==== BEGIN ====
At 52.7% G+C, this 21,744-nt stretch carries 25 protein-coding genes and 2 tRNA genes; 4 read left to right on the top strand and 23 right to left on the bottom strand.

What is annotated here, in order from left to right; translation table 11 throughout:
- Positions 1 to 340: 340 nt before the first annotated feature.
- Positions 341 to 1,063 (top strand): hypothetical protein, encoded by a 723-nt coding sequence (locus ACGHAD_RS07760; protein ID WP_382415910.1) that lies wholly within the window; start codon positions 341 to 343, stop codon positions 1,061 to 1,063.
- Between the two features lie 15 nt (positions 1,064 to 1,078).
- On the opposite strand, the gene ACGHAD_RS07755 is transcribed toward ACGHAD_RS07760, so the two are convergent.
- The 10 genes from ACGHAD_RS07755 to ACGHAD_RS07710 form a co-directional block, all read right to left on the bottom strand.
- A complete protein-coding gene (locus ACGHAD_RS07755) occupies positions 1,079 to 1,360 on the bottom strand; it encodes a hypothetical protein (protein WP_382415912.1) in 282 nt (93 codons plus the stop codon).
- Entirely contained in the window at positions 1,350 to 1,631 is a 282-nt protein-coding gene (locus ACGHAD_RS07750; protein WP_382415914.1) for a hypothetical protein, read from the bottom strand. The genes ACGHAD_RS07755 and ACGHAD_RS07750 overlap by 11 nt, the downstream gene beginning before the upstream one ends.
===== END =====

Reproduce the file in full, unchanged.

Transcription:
At 52.7% G+C, this 21,744-nt stretch carries 25 protein-coding genes and 2 tRNA genes; 4 read left to right on the top strand and 23 right to left on the bottom strand.

What is annotated here, in order from left to right; translation table 11 throughout:
- Positions 1 to 340: 340 nt before the first annotated feature.
- Positions 341 to 1,063 (top strand): hypothetical protein, encoded by a 723-nt coding sequence (locus ACGHAD_RS07760; protein ID WP_382415910.1) that lies wholly within the window; start codon positions 341 to 343, stop codon positions 1,061 to 1,063.
- Between the two features lie 15 nt (positions 1,064 to 1,078).
- On the opposite strand, the gene ACGHAD_RS07755 is transcribed toward ACGHAD_RS07760, so the two are convergent.
- The 10 genes from ACGHAD_RS07755 to ACGHAD_RS07710 form a co-directional block, all read right to left on the bottom strand.
- A complete protein-coding gene (locus ACGHAD_RS07755) occupies positions 1,079 to 1,360 on the bottom strand; it encodes a hypothetical protein (protein WP_382415912.1) in 282 nt (93 codons plus the stop codon).
- Entirely contained in the window at positions 1,350 to 1,631 is a 282-nt protein-coding gene (locus ACGHAD_RS07750; protein WP_382415914.1) for a hypothetical protein, read from the bottom strand. The genes ACGHAD_RS07755 and ACGHAD_RS07750 overlap by 11 nt, the downstream gene beginning before the upstream one ends.